February 14, 2022
Oophorectomy. Actually, a Salpingo Oophorectomy, that’s when they take out the fallopian tubes along with the ovaries. Not a hysterectomy, the uterus stays to stand guard over the nether parts.
My ovaries…that’s where the cancer has been very slowly increasing for the past many months. Must mean that the treatment I’ve been on has stopped working, right? The answer is not necessarily that definitive. Cancer care is complex, as much art and intuition as science. When what might be considered oglioprogressive disease presents, the idea is that just that area(s) can be treated with surgery or radiation therapy, like what we did with SBRT (stereotactic body radiotherapy) to a right lung nodule in January of 2019. Other areas remain stable and hence make this surgery a good option. Another very significant reason to have my ovaries removed is that they are still small enough to take out before they potentially cause further trouble.
Two years ago, I began my clinical trial journey with UC Cancer Center, Lung Cancer Clinic. Clinical trial number one was RAIN Therapeutics’ Tarloxotinib, under the watchful eyes of the imminent Dr. Ross Camidge, Candice Rossi, NP and clinical trial coordinator, Nikki Conti followed by clinical trial number two, DESTINYLung01, with the brilliant Dr. Tejas Patil and clinical trial coordinator, Josh Saginaw, RN. My last appointment included not only thoroughly reviewed suggestions from Dr. Patil for ongoing treatment but a few tears as well. I will miss them and am forever grateful for the compassion, empathy, dedicated care and friendship they have so generously extended. I’ve been assured that I can still consider them members of my oncology team and that has made this transition easier.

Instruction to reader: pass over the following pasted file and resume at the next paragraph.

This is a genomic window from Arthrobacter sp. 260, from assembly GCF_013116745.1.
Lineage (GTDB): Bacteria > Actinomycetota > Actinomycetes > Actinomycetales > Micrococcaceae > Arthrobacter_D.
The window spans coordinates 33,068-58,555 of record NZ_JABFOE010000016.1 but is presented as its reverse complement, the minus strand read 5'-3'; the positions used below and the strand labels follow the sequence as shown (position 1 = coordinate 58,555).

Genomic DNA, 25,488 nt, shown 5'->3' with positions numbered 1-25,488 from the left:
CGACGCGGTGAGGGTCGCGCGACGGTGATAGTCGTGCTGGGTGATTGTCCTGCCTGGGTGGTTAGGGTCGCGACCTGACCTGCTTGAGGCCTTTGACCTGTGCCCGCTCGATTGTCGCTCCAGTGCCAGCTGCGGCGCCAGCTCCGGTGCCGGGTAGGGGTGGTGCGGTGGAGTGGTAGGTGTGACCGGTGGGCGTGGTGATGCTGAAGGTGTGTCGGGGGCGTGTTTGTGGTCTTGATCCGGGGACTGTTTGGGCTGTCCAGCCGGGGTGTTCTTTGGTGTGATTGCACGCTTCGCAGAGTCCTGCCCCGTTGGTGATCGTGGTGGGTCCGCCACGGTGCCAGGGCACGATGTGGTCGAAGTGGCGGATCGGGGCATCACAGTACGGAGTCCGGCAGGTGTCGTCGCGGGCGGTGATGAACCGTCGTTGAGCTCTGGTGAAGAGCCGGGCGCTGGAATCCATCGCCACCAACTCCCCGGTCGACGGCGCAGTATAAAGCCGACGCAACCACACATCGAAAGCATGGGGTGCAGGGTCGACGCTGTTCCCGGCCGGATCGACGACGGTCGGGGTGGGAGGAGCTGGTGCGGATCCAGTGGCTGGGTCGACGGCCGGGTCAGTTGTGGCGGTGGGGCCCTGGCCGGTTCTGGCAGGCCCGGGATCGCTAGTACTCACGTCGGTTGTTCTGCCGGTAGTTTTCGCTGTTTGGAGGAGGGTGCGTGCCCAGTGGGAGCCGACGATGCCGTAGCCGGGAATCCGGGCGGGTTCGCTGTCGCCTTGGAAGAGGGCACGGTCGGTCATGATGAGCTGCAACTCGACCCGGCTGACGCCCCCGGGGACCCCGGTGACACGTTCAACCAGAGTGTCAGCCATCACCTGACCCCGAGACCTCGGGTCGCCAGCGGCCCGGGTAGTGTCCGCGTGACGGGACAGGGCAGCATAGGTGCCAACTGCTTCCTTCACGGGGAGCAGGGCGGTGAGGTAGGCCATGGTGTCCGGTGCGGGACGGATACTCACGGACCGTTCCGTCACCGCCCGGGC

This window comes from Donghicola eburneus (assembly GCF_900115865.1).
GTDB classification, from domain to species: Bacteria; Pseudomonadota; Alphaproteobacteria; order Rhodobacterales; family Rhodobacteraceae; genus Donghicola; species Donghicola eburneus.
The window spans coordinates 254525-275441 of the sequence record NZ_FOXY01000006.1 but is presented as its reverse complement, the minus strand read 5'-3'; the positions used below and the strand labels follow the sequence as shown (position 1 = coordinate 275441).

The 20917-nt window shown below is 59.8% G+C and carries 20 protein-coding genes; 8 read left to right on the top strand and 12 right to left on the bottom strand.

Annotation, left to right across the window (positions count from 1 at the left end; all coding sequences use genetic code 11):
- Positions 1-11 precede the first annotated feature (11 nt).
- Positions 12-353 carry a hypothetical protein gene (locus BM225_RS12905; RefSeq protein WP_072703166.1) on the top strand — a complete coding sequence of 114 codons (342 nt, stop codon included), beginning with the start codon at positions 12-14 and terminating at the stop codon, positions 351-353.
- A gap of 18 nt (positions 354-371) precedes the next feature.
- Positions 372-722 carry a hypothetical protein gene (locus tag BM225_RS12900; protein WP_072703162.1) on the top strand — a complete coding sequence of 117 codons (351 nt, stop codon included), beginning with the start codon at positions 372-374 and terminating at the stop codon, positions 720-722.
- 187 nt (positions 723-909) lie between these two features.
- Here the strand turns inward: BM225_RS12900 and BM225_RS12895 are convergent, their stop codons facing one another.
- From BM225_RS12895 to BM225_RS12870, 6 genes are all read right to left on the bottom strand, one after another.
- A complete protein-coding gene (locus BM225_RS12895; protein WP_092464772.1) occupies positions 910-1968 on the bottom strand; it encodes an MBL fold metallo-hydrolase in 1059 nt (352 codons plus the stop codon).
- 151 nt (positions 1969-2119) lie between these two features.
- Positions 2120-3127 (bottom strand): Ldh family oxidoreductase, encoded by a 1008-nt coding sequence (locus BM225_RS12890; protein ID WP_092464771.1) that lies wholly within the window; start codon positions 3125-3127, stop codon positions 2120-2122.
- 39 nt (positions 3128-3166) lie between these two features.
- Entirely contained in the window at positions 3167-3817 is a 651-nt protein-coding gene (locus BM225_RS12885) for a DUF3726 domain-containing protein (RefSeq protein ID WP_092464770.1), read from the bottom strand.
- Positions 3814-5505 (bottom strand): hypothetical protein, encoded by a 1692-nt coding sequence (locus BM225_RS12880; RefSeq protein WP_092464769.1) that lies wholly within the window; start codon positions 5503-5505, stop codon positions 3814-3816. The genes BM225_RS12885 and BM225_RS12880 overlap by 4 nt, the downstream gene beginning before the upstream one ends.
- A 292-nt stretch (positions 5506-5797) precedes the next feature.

Instead of totally changing gears with a new drug, (Number 7) we decided on treatment plan Number 6.5: Salpingo Oophorectomy and continue with Enhertu (clinical trial drug which was granted Breakthrough Therapy Designation for NSCLC (HER2) by the FDA since I began the trial). What is true is that Enhertu has been very effective and we believe that I am still getting clinical benefit, despite the ovaries. I am once again back in the expert care of my SNMWO (for those new to the blog: Super Ninja Most Wonderful Oncologist) at Kaiser, Dr. Vignesh Narayanan. Dr. Sarah Whittier, gynecological oncology surgeon and robotics and laparoscopic specialist, will be performing my surgery this Thursday, February 17 and I will resume treatment March 7.
I’ll have had a nice long break from treatment, my last infusion was on December 30 and my body is responding well. Enhertu’s most troublesome side effects have been nausea, dehydration and vision issues. Acupuncture helps as does energy work and anti nausea meds. Most recently, I’ve added CBD oil daily. Now that the side effects have mostly resolved, I’m gearing up for the restart of treatment with mixed emotions. One day at a time.
For now, I say goodby to my ovaries and thank them for a job well done. Without them, we would not have been blessed with our incredible daughter who along with our loving son-in-law, gave us the gift of becoming grandparents!
Yes, thank you. Thank you very, very much.
p.s. Look who just turned ONE year old!